Set aside cleaning supplies that are just for use by the kids. You can even put their names on the supplies. Throughout the day, ask the kids to be your assistants and encourage them go on a hunt for dirt or dust spots on the floor. You’d be surprised how much fun a spray bottle of water and a few rags can offer throughout the day.
(Side note: my 11-year-old has caught on to this, though, so don’t be surprised if your older kids don’t buy into the whole thing).
Give them a job that will help you with yours.
Speaking of assistants, you can also ask kids to assist you with work! For example, I sometimes have asked my son to sit in the background and “take notes” during a meeting. It keeps him busy for a while and the result is usually hilarious (one time, he wrote a whole page that said “BLAH BLAH BLAH”).
For All Kids:
Kids are actually pretty good at staying occupied if we give them the freedom to do so. Boredom is good for humans and can serve as the foundation for creativity. Don’t feel like you must fill every minute with activities - it’s actually better for kids if you don’t.
When kids come to you for attention, if you can, look away from the screen and listen for two minutes to what they have to say. Hug them, often. Nearly all kids benefit from lots of hugs and the chance to express what’s on their minds. Those two minutes of listening and hugs will carry them for a while, and you know, they might carry you, too.
If you can, you might also want to try scheduling “teatime” each day with your kids. During those few minutes, you can drink tea (okay, maybe it’s actually milk), eat cookies, and talk. When I do this with my kids, it often ends up being the best part of the day!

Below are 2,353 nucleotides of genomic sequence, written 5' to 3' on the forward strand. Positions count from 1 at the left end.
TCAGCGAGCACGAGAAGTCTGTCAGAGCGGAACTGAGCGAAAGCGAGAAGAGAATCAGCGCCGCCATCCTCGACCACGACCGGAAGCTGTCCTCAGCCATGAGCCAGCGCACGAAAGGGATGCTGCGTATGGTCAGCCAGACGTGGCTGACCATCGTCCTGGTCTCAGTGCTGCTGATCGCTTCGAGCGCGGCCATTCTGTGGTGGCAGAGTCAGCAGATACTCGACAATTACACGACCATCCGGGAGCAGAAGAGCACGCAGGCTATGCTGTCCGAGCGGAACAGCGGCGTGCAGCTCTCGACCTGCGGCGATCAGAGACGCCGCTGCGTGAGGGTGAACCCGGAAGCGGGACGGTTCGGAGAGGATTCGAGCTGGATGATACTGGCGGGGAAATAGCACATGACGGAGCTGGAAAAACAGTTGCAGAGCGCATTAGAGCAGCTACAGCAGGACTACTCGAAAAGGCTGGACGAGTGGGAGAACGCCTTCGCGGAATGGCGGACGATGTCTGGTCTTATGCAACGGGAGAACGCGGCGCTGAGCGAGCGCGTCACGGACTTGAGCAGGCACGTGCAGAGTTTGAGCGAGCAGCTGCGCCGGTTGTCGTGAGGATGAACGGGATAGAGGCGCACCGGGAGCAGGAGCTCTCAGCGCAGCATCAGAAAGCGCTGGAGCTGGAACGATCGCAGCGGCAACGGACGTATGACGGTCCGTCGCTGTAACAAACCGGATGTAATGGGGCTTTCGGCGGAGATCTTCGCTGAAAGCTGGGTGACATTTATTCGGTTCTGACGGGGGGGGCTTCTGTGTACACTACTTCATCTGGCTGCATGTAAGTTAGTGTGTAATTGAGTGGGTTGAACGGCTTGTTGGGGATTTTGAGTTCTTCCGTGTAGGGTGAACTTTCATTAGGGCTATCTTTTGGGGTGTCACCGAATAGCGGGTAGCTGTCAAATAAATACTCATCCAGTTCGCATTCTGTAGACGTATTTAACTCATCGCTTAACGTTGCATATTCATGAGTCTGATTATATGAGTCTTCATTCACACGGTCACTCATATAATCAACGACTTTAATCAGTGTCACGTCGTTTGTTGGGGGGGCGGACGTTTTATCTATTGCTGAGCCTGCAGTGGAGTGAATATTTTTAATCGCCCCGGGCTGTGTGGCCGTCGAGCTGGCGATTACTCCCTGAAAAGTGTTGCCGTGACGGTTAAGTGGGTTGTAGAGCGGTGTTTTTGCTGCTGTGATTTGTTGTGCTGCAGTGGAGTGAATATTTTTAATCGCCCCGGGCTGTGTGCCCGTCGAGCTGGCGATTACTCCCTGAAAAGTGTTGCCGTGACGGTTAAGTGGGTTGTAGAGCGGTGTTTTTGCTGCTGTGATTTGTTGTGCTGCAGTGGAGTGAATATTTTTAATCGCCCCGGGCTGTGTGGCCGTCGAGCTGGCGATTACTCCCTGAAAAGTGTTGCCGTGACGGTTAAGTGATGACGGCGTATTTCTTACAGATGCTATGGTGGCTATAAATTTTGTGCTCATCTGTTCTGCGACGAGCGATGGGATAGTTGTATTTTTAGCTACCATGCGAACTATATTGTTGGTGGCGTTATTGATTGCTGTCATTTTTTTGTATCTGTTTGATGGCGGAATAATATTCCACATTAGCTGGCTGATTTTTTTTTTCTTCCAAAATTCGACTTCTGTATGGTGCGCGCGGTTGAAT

In addition, long-term projects that can be done in chunks over time are great for kids in preschool and up. For example, if ever there was a time to have your kids start building a time capsule, it is now! This sort of project can buy you a few minutes each day and is a great learning experience.
What to Do When You Don’t Feel Productive
There are going to be times when everybody is cranky and nothing is going right and you feel like you are getting nothing done. It’s going to be okay! During those times, I suggest trying these two things:
- Have a list beforehand of very short mindless tasks that need to get done. When you can knock those little annoying tasks off the list in between a kid crying because the brownies didn’t have enough marshmallows and the washing machine breaking down, you will be a winner.
- Remembering that you are getting things done even if it’s not in the way you’d like.
- At night, record yourself reading to your kids. Picture books, chapter books, comic books, whatever you on hand – it’s all good! Play those during the next day and you can both work and read to your kids at the same time! It’s the next best thing to cloning.
Above all, I suggest being honest with yourself and your colleagues. This is a new, chaotic, stressful time with lots of changes for everyone. If things are tricky in any given moment at home, we all understand. We will flex to the moment, laugh, and adapt as we work together to keep things going.
You’ve got this.